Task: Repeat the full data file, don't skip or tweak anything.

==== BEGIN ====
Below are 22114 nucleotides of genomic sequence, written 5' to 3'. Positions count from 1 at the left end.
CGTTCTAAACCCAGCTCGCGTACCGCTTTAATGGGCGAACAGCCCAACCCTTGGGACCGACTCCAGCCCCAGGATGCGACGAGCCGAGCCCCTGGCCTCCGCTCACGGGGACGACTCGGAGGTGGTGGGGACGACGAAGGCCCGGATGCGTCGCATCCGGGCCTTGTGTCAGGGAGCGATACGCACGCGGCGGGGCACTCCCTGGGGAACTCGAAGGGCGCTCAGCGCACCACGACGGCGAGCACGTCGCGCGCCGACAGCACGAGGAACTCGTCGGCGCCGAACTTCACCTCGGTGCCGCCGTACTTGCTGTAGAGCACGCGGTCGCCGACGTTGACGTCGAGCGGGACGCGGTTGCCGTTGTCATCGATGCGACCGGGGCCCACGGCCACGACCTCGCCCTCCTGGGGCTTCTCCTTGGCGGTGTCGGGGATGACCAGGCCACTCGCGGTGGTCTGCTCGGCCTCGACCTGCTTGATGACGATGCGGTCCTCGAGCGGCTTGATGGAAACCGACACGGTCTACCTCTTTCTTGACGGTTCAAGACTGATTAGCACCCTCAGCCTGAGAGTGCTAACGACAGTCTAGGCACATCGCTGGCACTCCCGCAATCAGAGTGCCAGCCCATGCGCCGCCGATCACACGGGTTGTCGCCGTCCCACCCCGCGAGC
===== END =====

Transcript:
Below are 22114 nucleotides of genomic sequence, written 5' to 3'. Positions count from 1 at the left end.
CGTTCTAAACCCAGCTCGCGTACCGCTTTAATGGGCGAACAGCCCAACCCTTGGGACCGACTCCAGCCCCAGGATGCGACGAGCCGAGCCCCTGGCCTCCGCTCACGGGGACGACTCGGAGGTGGTGGGGACGACGAAGGCCCGGATGCGTCGCATCCGGGCCTTGTGTCAGGGAGCGATACGCACGCGGCGGGGCACTCCCTGGGGAACTCGAAGGGCGCTCAGCGCACCACGACGGCGAGCACGTCGCGCGCCGACAGCACGAGGAACTCGTCGGCGCCGAACTTCACCTCGGTGCCGCCGTACTTGCTGTAGAGCACGCGGTCGCCGACGTTGACGTCGAGCGGGACGCGGTTGCCGTTGTCATCGATGCGACCGGGGCCCACGGCCACGACCTCGCCCTCCTGGGGCTTCTCCTTGGCGGTGTCGGGGATGACCAGGCCACTCGCGGTGGTCTGCTCGGCCTCGACCTGCTTGATGACGATGCGGTCCTCGAGCGGCTTGATGGAAACCGACACGGTCTACCTCTTTCTTGACGGTTCAAGACTGATTAGCACCCTCAGCCTGAGAGTGCTAACGACAGTCTAGGCACATCGCTGGCACTCCCGCAATCAGAGTGCCAGCCCATGCGCCGCCGATCACACGGGTTGTCGCCGTCCCACCCCGCGAGC